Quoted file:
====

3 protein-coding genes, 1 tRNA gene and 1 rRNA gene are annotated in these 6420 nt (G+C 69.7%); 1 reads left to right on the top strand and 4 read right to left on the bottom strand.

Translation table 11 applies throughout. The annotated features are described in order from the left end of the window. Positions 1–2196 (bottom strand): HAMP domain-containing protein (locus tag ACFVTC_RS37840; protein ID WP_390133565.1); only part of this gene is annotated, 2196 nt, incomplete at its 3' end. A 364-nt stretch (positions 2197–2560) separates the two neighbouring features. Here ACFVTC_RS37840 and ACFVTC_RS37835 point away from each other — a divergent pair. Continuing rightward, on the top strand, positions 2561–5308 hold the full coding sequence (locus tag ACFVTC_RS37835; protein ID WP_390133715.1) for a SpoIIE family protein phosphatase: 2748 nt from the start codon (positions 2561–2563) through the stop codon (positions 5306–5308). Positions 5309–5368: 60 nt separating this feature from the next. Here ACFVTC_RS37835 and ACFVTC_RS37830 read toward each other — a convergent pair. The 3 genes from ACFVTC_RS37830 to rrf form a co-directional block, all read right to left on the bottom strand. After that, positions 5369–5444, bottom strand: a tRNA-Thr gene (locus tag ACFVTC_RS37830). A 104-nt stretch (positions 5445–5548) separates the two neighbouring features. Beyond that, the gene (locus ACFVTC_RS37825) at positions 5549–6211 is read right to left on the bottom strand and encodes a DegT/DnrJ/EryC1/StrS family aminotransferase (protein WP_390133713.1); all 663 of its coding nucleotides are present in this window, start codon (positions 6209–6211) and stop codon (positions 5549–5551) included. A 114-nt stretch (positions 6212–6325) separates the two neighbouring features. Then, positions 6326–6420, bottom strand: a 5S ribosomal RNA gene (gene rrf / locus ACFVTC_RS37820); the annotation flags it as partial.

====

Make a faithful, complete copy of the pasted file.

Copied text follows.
3 protein-coding genes, 1 tRNA gene and 1 rRNA gene are annotated in these 6420 nt (G+C 69.7%); 1 reads left to right on the top strand and 4 read right to left on the bottom strand.

Translation table 11 applies throughout. The annotated features are described in order from the left end of the window. Positions 1–2196 (bottom strand): HAMP domain-containing protein (locus tag ACFVTC_RS37840; protein ID WP_390133565.1); only part of this gene is annotated, 2196 nt, incomplete at its 3' end. A 364-nt stretch (positions 2197–2560) separates the two neighbouring features. Here ACFVTC_RS37840 and ACFVTC_RS37835 point away from each other — a divergent pair. Continuing rightward, on the top strand, positions 2561–5308 hold the full coding sequence (locus tag ACFVTC_RS37835; protein ID WP_390133715.1) for a SpoIIE family protein phosphatase: 2748 nt from the start codon (positions 2561–2563) through the stop codon (positions 5306–5308). Positions 5309–5368: 60 nt separating this feature from the next. Here ACFVTC_RS37835 and ACFVTC_RS37830 read toward each other — a convergent pair. The 3 genes from ACFVTC_RS37830 to rrf form a co-directional block, all read right to left on the bottom strand. After that, positions 5369–5444, bottom strand: a tRNA-Thr gene (locus tag ACFVTC_RS37830). A 104-nt stretch (positions 5445–5548) separates the two neighbouring features. Beyond that, the gene (locus ACFVTC_RS37825) at positions 5549–6211 is read right to left on the bottom strand and encodes a DegT/DnrJ/EryC1/StrS family aminotransferase (protein WP_390133713.1); all 663 of its coding nucleotides are present in this window, start codon (positions 6209–6211) and stop codon (positions 5549–5551) included. A 114-nt stretch (positions 6212–6325) separates the two neighbouring features. Then, positions 6326–6420, bottom strand: a 5S ribosomal RNA gene (gene rrf / locus ACFVTC_RS37820); the annotation flags it as partial.